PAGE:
How does one depict an event that they themselves were a witness to? Sure, there's the occasional embellishment here and there but overall it's more or less a recollection of what they saw. And an often common setting for those stories involve war.

William Wellman's Battleground is such an example. Written by Robert Pirosh (who witnessed the Battle of the Bulge firsthand), it's a story about the weariness of war. (Having several of its actors having served in World War II and the actual 101st Airborne Division as extras certainly adds to it.) But how does it compare to other World War II-based works of the time?

In comparison to other war pictures both past and future, Battleground doesn't boast an all-star cast. (While some of the actors would go on to make names for themselves, the more famous of the cast was Van Johnson.) That's not to say such a detail is a fault of on the film's part. In fact, it could make the viewer feel sympathy for the whole infantry rather than just a small handful of recognizable faces.

There's a speech delivered towards the end of Battleground that still rings relevant nearly seventy years later. In an attempt to rally the weary troops, a chaplain gives a sermon condemning the actions of the enemy. ("We must never again let any force dedicated to a super-race...or a super-idea, or super-anything...become strong enough to impose itself upon a free world.") In light of recent events in the United States, they continue to repeat history because they've failed it. ("We must be smart enough and tough enough in the beginning...to put out the fire before it starts spreading.")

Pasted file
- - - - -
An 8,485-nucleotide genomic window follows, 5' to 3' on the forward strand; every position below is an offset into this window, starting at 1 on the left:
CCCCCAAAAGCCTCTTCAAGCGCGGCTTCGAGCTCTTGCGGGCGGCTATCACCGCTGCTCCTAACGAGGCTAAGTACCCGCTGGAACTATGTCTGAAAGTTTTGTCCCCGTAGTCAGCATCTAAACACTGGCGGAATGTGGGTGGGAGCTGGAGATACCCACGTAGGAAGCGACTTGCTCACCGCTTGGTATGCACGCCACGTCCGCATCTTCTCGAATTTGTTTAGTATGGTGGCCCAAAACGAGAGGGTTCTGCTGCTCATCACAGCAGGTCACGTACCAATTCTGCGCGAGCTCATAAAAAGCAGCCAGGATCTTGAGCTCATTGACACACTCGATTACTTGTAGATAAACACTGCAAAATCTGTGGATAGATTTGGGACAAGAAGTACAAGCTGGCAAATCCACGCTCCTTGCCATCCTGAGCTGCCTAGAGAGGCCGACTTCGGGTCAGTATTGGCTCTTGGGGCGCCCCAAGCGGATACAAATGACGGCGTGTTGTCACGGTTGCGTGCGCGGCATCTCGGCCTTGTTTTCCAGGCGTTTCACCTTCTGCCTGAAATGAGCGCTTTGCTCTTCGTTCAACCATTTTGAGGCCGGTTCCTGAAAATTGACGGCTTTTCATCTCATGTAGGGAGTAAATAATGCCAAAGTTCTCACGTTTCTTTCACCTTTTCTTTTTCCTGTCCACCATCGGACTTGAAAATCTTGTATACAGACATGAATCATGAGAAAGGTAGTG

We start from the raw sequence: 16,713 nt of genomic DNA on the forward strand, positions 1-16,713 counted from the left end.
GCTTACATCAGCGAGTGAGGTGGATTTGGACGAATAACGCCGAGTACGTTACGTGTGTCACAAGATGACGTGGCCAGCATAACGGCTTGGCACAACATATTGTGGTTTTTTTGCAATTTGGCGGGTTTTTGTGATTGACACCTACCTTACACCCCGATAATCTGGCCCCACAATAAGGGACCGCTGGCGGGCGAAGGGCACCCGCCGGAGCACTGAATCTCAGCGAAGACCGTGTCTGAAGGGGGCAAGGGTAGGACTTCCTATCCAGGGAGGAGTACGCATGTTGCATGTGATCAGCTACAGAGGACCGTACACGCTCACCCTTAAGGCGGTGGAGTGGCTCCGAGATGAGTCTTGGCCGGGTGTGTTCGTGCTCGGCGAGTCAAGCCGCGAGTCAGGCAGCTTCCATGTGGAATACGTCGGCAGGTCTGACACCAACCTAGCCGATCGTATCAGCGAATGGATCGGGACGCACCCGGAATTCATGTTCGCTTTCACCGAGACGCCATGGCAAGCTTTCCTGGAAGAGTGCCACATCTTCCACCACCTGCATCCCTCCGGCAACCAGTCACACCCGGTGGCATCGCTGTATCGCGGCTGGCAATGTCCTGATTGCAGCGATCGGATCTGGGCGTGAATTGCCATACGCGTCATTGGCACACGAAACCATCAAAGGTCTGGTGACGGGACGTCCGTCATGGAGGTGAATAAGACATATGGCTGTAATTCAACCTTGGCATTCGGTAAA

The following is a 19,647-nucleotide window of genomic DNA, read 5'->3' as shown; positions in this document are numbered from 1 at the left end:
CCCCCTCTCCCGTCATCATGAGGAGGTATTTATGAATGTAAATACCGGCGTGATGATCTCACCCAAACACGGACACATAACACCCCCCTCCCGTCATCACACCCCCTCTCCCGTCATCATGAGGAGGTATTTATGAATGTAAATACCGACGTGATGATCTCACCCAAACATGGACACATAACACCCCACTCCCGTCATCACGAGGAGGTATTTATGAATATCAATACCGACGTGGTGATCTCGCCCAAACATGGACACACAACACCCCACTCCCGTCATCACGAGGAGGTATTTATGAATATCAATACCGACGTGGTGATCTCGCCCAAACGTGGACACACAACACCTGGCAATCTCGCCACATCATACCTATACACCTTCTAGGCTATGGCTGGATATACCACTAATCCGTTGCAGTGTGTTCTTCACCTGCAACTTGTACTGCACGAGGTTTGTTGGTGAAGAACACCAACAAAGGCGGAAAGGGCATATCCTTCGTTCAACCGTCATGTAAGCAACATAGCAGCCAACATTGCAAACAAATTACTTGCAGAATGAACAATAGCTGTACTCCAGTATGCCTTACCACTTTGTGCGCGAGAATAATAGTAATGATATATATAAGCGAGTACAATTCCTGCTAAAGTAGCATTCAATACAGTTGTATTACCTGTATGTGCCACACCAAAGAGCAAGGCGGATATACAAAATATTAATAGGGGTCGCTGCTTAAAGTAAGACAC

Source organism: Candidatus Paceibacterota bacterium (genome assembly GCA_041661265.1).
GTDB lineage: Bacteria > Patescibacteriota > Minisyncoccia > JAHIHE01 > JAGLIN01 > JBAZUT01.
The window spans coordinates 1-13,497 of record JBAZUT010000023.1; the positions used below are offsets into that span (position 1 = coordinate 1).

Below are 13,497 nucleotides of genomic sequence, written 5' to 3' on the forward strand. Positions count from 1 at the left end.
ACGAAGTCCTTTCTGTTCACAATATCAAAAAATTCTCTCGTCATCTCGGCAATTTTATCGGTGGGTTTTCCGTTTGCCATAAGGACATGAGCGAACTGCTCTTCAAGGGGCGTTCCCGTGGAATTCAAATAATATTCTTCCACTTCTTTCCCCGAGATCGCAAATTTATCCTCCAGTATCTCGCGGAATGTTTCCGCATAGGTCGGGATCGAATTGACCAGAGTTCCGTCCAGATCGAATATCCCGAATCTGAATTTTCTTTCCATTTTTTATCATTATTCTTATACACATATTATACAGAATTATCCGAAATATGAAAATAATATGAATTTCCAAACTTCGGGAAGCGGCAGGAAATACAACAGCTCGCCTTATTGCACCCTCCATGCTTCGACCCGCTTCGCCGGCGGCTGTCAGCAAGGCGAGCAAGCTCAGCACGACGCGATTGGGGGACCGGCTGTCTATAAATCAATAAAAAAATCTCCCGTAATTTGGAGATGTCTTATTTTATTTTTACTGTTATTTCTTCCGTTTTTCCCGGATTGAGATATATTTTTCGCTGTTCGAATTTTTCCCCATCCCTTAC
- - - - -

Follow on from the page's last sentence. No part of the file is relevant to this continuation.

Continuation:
Battleground may have been released amid other similar works but it's Wellman's direction that makes it remembered all these years later. Many films depict how war is absolute hell; only a select few show how it affect those fighting it.

My Rating: ****1/2

Thursday, March 2, 2017

I Am Not Your Negro

There are several worrying notes throughout Raoul Peck's I Am Not Your Negro, especially in light of the last few years. Using clips from the midst of the Civil Rights Movement, the words from James Baldwin become painfully relevant in the years following his 1987 death. But how so?

Peck provides a juxtaposition between Baldwin's words from the past and events from within the last decade. (There's also a dissonance with its music choices; it cuts from clips from Doris Day movies to photos of lynching, its cheery music still playing.) Yeah, it's that kind of documentary.

Narrating as Baldwin is Samuel L. Jackson. The way Jackson reads Baldwin's letter adds to the author's weariness towards the senseless violence aimed at the black community, how exhausted Baldwin has become towards police brutality. He'd be spinning in his grave if he had any clue what the country was like now.

Baldwin also notes how movies have the tendency to mangle one's personal beliefs, how audiences are fine with westerns where Native Americans are slaughtered but not so much with Sidney Poitier as a sex symbol or viable leading man. (Clips from five of Poitier's films -- A Raisin in the Sun, No Way Out, The Defiant Ones, Guess Who's Coming to Dinner, In the Heat of the Night -- are shown. See a theme?) To say things have changed since Baldwin's time would be a lie.

I Am Not Your Negro shows that those who fail history are very much doomed to repeat it. (How many times must we as a society be forced to endure the mistakes of our past?) There's no denying that much still needs to be done since Baldwin's time but we as a society can make that a potential reality, and the time to do so is now.

My Rating: *****